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Poster: Monte B Cowboy Date: Jan 18, 2014 12:06pm
Forum: GratefulDead Subject: Re: Mary Jane & Banks & the Feds

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Proclamation No. CP14-0001

Urging Swift Federal Action to Provide Guidance for Banking and Other Financial Institutions to Serve Legal Marijuana Businesses

PASSED By The Denver City Council on January 6, 2014

WHEREAS, following successive constitutional amendments enacted by the voters of Colorado to legalize both medical and recreational marijuana, the City & County of Denver has been a national leader in the proactive and responsible regulation of the production and sale of legal marijuana; and

WHEREAS, Denver is now home to hundreds of new marijuana business that have leased millions of square feet of retail and industrial space, invested hundreds of millions of dollars in new facilities and equipment, provided employment to thousands of Denver citizens, and generated millions of dollars in new tax revenue; and

WHEREAS, on August, 29, 2013, the US Department of Justice issued the "Cole Memo" to help resolve the contradictions for drug enforcement posed by the legalization of marijuana in Colorado versus its continuing illegal status under federal law, by providing guidance to state and local governments on how they can regulate legal marijuana in a way that is consistent with federal drug enforcement priorities; and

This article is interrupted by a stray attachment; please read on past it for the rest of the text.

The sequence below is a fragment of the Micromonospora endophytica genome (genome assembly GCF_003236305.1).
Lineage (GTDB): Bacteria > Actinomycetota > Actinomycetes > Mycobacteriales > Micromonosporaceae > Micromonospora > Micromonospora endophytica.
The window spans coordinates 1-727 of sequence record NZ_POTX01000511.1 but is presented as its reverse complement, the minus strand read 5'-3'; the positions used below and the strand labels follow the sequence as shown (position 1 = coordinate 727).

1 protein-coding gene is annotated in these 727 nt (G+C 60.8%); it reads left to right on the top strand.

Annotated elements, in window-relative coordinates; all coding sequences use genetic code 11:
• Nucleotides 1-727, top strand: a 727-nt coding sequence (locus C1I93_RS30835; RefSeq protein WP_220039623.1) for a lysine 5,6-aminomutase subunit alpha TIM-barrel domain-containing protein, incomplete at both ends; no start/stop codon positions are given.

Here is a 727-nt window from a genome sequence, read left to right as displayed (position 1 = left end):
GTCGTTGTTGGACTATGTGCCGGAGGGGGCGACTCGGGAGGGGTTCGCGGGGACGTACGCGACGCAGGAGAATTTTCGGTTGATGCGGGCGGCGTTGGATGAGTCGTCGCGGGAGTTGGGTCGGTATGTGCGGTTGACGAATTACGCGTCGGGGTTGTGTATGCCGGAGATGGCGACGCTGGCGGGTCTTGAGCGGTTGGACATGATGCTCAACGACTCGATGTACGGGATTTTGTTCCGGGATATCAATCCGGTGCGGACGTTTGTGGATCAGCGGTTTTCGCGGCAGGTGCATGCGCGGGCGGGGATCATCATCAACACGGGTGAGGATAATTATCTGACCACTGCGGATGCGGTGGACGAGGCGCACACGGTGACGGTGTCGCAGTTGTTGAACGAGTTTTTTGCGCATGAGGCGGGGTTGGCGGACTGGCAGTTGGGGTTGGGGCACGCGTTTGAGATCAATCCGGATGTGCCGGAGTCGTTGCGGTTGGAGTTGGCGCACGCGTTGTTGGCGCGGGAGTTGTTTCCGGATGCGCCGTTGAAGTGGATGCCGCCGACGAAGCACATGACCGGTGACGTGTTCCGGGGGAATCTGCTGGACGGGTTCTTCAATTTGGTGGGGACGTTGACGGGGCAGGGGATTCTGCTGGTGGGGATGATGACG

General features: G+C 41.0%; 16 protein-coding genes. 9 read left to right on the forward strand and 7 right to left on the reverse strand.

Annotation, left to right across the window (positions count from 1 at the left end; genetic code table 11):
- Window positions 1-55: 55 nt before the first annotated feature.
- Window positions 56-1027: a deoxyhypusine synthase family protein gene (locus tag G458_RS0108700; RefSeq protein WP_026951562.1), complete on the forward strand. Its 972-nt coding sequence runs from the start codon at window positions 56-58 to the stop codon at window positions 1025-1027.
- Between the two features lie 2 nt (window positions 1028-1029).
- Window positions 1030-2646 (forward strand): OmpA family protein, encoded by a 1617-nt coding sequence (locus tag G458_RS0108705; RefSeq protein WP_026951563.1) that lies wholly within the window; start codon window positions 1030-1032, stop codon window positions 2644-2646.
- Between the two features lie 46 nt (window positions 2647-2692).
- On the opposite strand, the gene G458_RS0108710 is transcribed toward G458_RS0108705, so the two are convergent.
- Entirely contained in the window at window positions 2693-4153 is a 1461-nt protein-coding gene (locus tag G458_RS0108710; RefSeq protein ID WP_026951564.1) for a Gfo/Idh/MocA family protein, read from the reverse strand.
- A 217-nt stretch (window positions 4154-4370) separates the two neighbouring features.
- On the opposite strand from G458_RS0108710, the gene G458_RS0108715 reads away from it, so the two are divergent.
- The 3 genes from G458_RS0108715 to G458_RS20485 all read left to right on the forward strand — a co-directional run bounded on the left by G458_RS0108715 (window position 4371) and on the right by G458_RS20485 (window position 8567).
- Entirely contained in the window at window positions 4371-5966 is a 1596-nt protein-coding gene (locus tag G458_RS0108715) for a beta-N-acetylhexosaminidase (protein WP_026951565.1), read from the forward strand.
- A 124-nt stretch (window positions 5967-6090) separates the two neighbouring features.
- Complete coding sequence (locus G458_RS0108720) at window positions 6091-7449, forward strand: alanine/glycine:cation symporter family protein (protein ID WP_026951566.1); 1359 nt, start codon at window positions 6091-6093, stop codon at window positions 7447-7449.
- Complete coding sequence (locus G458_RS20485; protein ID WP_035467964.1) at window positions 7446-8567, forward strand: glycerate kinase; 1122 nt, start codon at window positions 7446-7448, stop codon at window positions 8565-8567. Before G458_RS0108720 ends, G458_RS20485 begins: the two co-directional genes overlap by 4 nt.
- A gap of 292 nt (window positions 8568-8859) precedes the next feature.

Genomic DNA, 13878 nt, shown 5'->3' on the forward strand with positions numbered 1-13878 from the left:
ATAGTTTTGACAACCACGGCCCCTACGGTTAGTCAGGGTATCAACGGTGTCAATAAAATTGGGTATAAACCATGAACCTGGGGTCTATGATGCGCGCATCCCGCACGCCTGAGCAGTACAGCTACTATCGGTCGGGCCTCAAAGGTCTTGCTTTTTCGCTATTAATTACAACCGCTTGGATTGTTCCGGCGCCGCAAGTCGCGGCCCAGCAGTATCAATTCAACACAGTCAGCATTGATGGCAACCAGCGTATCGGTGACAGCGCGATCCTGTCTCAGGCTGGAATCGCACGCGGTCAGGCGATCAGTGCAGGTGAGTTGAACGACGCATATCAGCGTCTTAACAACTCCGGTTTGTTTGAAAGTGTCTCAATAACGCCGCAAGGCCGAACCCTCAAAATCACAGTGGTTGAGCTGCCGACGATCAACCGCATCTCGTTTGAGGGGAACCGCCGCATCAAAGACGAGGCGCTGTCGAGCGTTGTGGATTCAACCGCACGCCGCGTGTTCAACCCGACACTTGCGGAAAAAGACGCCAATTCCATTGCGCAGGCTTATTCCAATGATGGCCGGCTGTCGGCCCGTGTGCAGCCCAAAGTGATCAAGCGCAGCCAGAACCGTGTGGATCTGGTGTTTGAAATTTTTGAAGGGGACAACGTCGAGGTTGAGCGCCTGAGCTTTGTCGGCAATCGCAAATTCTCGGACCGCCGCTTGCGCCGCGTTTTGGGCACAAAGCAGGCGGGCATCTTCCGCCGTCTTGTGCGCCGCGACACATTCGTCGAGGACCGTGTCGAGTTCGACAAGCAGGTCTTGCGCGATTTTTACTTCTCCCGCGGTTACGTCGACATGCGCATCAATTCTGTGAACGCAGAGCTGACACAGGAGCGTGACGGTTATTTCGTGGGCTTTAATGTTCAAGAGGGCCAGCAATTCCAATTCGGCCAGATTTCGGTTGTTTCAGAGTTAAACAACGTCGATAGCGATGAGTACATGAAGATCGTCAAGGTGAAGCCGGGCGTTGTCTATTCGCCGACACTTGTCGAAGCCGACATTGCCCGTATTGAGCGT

WHEREAS, while the "Cole Memo" provides much-needed clarity and guidance for state and local governments to regulate the production, sale, and consumption of legal marijuana, no comparable federal document has been issued to provide clarity or guidance for private financial institutions on how they can work with these same legal marijuana businesses; and

WHEREAS, this lack of federal guidance to financial institutions has forced Colorado's legal marijuana industry to function without the ordinary banking and financial services available to any other business, and has placed this rapidly growing sector of roughly half a billion dollars in value on a cash-only footing; and

WHEREAS, the cash-only footing of Colorado's legal marijuana industry makes it more difficult for our state and local governments to comply with the "Cole Memo", and for legal marijuana businesses to duly comply, not only with state and local marijuana regulations, but also with ordinary tax, accounting, employment, and other business regulations; and

WHEREAS, forcing Colorado's legal marijuana industry to operate on a cash-only footing creates heightened risks of crime -- risks that marijuana businesses themselves will become targets of crime, risks that criminal elements will seek to become involved in the marijuana industry, and thereby risks that governments will be defrauded, employees will be victimized, and customers and nearby neighborhoods will be put in danger; and